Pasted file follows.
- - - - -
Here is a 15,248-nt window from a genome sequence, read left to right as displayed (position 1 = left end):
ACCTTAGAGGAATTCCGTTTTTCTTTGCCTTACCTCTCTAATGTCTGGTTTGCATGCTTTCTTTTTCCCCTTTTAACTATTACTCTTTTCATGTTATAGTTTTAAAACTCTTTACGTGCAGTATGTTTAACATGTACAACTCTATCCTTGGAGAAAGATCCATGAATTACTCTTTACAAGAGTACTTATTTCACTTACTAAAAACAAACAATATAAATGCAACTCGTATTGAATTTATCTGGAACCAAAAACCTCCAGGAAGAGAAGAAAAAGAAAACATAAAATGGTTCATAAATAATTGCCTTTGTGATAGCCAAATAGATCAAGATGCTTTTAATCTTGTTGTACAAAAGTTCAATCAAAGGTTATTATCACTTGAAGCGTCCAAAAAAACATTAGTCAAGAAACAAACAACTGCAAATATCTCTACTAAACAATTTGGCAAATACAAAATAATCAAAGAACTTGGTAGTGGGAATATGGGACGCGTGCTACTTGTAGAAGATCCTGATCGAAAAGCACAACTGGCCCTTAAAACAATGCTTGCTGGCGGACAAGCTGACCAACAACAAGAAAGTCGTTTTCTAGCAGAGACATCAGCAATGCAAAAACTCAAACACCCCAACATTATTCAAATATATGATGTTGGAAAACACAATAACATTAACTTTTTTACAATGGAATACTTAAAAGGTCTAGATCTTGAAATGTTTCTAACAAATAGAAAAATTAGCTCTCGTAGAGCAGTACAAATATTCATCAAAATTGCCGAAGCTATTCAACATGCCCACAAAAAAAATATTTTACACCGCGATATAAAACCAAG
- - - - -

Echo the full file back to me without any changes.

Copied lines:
Here is a 15,248-nt window from a genome sequence, read left to right as displayed (position 1 = left end):
ACCTTAGAGGAATTCCGTTTTTCTTTGCCTTACCTCTCTAATGTCTGGTTTGCATGCTTTCTTTTTCCCCTTTTAACTATTACTCTTTTCATGTTATAGTTTTAAAACTCTTTACGTGCAGTATGTTTAACATGTACAACTCTATCCTTGGAGAAAGATCCATGAATTACTCTTTACAAGAGTACTTATTTCACTTACTAAAAACAAACAATATAAATGCAACTCGTATTGAATTTATCTGGAACCAAAAACCTCCAGGAAGAGAAGAAAAAGAAAACATAAAATGGTTCATAAATAATTGCCTTTGTGATAGCCAAATAGATCAAGATGCTTTTAATCTTGTTGTACAAAAGTTCAATCAAAGGTTATTATCACTTGAAGCGTCCAAAAAAACATTAGTCAAGAAACAAACAACTGCAAATATCTCTACTAAACAATTTGGCAAATACAAAATAATCAAAGAACTTGGTAGTGGGAATATGGGACGCGTGCTACTTGTAGAAGATCCTGATCGAAAAGCACAACTGGCCCTTAAAACAATGCTTGCTGGCGGACAAGCTGACCAACAACAAGAAAGTCGTTTTCTAGCAGAGACATCAGCAATGCAAAAACTCAAACACCCCAACATTATTCAAATATATGATGTTGGAAAACACAATAACATTAACTTTTTTACAATGGAATACTTAAAAGGTCTAGATCTTGAAATGTTTCTAACAAATAGAAAAATTAGCTCTCGTAGAGCAGTACAAATATTCATCAAAATTGCCGAAGCTATTCAACATGCCCACAAAAAAAATATTTTACACCGCGATATAAAACCAAG